Spotting bogus emails

Email has its origins in US military and academic institutions of the 1970s. The network was private and its users were known and trusted, so it didn’t need to be too secure. Its creators could hardly have predicted that this simple system would survive largely unchanged into the 21st century and become an essential part of our lives.

Simplicity, openness, and the fact that it’s free are some of email’s greatest strengths, but they also leave it open to abuse. We’ve all faced the challenge of trying to tell whether a message is genuine, knowing that a bogus message could lead to identity theft, financial loss, or damage to our computer. With a little knowledge, you can protect yourself well from these threats.

Safety first

In the past, poor software design meant it was advisable to not even open suspect messages. But email software has improved, and nowadays, opening any email is generally safe.

Instead, you are at risk if you:

Check the From address

A simple email comprises a To and From address, subject and body.

It’s actually possible to spoof the From address. In other words, anyone can send a message purporting to be from any address. So, for example, a message ‘From’ support@bt.com may not really be from BT.

Note: This might sound like an unforgivable shortcoming, but consider that the postal service is no different: I can write to you, but put someone else’s address on the back of the envelope.

Thankfully, modern systems for detecting spoofing mean most scammers no longer spoof the From address, or spoof it to something that’s blatantly fake.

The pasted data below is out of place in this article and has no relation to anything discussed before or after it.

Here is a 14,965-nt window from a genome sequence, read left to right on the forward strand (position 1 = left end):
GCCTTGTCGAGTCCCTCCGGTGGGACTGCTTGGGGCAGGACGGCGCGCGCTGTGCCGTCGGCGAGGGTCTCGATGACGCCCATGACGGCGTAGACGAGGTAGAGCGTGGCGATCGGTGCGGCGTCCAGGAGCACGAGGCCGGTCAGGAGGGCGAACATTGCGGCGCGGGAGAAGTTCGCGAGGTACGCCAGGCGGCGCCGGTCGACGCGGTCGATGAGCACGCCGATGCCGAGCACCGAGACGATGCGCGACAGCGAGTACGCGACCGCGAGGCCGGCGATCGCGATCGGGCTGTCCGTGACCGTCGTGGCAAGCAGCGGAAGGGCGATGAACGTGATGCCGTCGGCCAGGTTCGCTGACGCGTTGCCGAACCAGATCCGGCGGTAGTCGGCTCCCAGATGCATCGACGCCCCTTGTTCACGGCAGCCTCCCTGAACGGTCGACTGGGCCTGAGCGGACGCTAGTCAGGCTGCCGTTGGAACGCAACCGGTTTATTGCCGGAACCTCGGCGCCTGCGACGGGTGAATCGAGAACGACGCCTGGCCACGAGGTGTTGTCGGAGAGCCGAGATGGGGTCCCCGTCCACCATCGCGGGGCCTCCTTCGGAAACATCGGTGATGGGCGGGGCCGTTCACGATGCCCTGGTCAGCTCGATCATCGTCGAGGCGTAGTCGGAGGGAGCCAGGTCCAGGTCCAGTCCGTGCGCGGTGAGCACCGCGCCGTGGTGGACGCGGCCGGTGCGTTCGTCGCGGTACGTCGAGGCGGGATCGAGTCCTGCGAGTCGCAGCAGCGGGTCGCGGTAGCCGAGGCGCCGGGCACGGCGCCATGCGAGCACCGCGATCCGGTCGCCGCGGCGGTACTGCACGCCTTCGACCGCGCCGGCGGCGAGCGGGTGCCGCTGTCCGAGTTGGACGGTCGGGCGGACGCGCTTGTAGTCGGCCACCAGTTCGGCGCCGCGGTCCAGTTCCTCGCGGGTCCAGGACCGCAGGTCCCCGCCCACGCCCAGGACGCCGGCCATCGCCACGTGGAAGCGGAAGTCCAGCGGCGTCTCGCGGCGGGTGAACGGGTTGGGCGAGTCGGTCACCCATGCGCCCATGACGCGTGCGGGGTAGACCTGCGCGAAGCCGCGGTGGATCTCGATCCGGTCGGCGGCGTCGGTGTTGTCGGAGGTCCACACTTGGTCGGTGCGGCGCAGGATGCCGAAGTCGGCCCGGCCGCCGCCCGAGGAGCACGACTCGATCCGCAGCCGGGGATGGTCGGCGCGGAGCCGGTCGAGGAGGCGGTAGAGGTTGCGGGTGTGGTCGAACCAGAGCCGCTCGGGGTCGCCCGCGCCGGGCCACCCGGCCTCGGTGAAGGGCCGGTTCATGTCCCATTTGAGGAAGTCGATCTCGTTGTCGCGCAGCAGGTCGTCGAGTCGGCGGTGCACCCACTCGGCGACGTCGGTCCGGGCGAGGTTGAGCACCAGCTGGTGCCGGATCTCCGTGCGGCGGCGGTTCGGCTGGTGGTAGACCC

So, if you suspect a message is bogus, check its From address. If for example the message is about your Amazon account but the From address doesn’t end in something like @amazon.co.uk, alarm bells should ring.

Note: Unfortunately, many email apps hide the From address initially, showing just the sender name. The sender name is useless because bogus messages almost always spoof it (e.g. ‘Barclays Helpdesk’). So, ignore the sender name, and learn how to reveal the From address in your email software. Often, you do so by hovering over or clicking the sender name.

Check the destination of links

To achieve its aim, a bogus email might for example tell you that someone has hacked into your Facebook account, and have a link saying ‘click here to change your password’. You needn’t take chances with these links:

Note: In Safari you need to click View > Show Status Bar to enable this.

I have a separate guide to interpreting web addresses.

Check for bad spelling or grammar

A common sign that a message is bogus is bad spelling or grammar. In the heat of the moment it may be easy to miss, but it’s often the most obvious clue, so take your time. For example:

Note: My customers often forward me suspect messages, asking if they’re bogus. Of those that are, almost all contain simple giveaways like this.

Of course, a genuine sender may make a spelling mistake, and conversely, a scammer may write perfect English! So there’s no definitive rule here.